bennie thompson and liz cheney
Photo by Mandel Ngan at AFP

On Monday, POLITICO reported that the House and Senate are facing down the task of reconciling their differences as both chambers have now released competing bipartisan proposals to reform the Electoral Count Act of 1887 — the flawed law that former President Donald Trump and his allies tried to exploit to steal the 2020 presidential election, and which culminated in the January 6 attack on the U.S. Capitol.

"Reps. Liz Cheney (R-Wyo.) and Zoe Lofgren (D-Calif.), members of the Jan. 6 select committee, outlined a proposal Monday aimed at preventing rogue state officials and members of Congress from subverting the transfer of presidential power," reported Nicholas Wu, Kyle Cheney, Marianne Levine, and Jordain Carney. "That plan is likely to set up an intense period of wrangling with the Senate, which in July teed up a competing bill that boasts bipartisan support, including the 10 GOP co-sponsors necessary to overcome a filibuster."

According to the report, both bills are similar, clarifying that the vice president doesn't have the authority to throw out presidential electors and limiting the ability of state governments to refuse to certify elections.

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But the House bill requires one-third of the House to consider an objection to the vote count, versus one-fifth for the Senate, and the House bill also goes into more detail about what kinds of "catastrophic" events allow a state to prolong its voting period, and the circumstances under which states can be sued for changing election rules.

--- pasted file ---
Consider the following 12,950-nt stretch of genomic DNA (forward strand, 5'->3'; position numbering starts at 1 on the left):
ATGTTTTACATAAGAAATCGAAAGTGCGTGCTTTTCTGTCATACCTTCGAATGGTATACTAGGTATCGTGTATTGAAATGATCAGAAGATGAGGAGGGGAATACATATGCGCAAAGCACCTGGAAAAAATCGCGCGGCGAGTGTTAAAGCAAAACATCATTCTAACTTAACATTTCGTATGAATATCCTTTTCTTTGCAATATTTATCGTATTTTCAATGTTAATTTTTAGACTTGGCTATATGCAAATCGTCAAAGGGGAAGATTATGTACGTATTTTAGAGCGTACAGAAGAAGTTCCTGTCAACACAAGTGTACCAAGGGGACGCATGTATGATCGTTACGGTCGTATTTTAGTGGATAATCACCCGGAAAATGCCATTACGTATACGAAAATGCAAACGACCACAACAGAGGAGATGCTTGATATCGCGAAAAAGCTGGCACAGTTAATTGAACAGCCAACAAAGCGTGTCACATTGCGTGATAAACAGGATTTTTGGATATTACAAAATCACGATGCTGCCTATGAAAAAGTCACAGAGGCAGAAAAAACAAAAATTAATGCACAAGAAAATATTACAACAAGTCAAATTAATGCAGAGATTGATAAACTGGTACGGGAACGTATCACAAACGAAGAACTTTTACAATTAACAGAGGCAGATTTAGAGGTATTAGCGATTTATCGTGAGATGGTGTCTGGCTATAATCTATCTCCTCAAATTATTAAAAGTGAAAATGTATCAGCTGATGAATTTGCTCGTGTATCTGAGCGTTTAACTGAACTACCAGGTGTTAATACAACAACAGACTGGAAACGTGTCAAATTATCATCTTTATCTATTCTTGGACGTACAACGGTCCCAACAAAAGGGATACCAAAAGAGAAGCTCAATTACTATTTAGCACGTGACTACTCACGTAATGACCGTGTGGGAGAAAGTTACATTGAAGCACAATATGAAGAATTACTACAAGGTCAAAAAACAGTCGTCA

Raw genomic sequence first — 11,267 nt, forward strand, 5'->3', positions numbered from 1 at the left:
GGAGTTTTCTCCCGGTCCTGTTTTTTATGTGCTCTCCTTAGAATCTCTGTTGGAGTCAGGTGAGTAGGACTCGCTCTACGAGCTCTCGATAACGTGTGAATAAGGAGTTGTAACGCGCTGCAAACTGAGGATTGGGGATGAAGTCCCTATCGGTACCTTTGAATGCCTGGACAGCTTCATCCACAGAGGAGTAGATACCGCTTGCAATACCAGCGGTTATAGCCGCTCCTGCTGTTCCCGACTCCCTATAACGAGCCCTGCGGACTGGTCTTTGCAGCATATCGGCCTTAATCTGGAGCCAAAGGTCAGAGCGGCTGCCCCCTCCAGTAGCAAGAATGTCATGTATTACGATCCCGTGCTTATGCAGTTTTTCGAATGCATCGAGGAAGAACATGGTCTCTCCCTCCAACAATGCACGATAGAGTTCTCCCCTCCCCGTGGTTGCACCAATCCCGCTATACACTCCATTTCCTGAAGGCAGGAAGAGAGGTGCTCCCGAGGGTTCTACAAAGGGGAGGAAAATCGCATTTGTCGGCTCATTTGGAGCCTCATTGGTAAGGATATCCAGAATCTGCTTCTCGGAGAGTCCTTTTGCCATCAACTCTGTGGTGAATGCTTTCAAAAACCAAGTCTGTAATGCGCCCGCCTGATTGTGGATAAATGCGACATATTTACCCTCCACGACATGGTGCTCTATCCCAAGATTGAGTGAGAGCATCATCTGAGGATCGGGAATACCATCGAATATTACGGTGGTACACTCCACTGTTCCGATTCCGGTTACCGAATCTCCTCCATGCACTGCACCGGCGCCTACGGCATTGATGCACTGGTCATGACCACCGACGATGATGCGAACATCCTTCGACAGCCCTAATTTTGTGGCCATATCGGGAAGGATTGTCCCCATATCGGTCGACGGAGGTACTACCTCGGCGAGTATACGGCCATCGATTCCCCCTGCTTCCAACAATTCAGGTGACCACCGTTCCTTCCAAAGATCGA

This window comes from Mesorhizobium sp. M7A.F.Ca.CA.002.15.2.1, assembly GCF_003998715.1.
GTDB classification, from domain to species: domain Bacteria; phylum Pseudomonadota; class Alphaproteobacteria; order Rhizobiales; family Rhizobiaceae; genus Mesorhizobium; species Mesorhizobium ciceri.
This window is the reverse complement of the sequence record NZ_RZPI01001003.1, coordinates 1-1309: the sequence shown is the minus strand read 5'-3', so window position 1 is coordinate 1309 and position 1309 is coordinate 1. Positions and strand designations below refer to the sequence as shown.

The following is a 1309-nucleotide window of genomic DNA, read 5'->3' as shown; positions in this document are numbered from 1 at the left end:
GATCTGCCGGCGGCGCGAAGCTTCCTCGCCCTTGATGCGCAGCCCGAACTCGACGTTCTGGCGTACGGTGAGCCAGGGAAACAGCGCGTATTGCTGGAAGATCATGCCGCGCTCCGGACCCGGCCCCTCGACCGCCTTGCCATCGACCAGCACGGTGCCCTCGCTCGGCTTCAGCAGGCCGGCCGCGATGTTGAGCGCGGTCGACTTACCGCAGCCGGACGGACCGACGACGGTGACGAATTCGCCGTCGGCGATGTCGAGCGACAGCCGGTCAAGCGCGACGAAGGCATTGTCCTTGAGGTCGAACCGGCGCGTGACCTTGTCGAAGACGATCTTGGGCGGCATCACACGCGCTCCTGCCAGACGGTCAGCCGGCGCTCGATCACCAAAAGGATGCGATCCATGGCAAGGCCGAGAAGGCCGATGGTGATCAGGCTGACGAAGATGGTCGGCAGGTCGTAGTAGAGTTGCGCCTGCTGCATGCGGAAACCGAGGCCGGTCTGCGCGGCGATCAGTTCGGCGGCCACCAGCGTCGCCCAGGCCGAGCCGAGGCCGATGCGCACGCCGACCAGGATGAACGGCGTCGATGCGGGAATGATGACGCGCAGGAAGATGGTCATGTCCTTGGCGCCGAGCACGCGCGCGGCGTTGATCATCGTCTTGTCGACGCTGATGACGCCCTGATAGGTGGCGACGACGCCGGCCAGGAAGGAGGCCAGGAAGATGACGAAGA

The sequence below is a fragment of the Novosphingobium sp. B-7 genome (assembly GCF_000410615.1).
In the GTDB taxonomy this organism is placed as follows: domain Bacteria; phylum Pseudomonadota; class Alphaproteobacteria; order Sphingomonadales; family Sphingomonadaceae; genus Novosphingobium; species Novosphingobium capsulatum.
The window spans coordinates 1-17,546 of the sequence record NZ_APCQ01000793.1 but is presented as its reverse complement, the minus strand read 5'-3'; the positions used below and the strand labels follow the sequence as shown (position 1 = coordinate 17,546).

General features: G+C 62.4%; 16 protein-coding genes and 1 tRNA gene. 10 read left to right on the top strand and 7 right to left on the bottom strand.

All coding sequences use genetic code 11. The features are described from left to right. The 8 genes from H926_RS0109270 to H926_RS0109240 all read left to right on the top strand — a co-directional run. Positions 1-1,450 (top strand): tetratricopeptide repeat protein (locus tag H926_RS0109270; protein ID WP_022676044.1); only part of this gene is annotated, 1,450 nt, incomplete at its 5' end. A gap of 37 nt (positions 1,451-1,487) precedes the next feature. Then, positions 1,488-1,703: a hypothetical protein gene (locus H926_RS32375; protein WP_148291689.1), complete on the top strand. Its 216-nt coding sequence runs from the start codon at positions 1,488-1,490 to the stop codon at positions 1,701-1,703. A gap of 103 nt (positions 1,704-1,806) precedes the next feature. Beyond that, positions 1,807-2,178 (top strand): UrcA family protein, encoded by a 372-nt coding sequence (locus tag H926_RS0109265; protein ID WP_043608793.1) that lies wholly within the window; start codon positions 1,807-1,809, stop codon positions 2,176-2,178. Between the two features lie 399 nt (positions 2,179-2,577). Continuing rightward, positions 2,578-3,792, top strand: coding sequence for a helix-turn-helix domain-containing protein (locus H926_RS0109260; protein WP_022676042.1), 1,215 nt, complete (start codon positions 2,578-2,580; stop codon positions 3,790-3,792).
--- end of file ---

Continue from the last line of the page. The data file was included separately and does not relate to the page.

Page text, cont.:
"At the heart of the split is the internal politics of both chambers," said the report. "The House, driven by the Jan. 6 select committee’s probe, has made the focus of its legislative efforts explicitly about preventing a Trumpian sequel to Jan. 6, while the Senate has cast its effort as a more holistic bipartisan attempt to put a new, clarifying shine on a rusty law at the heart of the democratic process. The House’s bill includes a section of 'findings' describing the basis for the proposal as rooted in Trump’s efforts on Jan. 6; the Senate version has nothing similar."

All of this comes as the House Select Committee on January 6 has announced the intent to resume hearings on September 28. Previous hearings over the summer revealed never-before-released footage of the rioters attacking police officers, and testimony from White House officials like Cassidy Hutchinson further detailing the actions of the former president that day in support of the attack.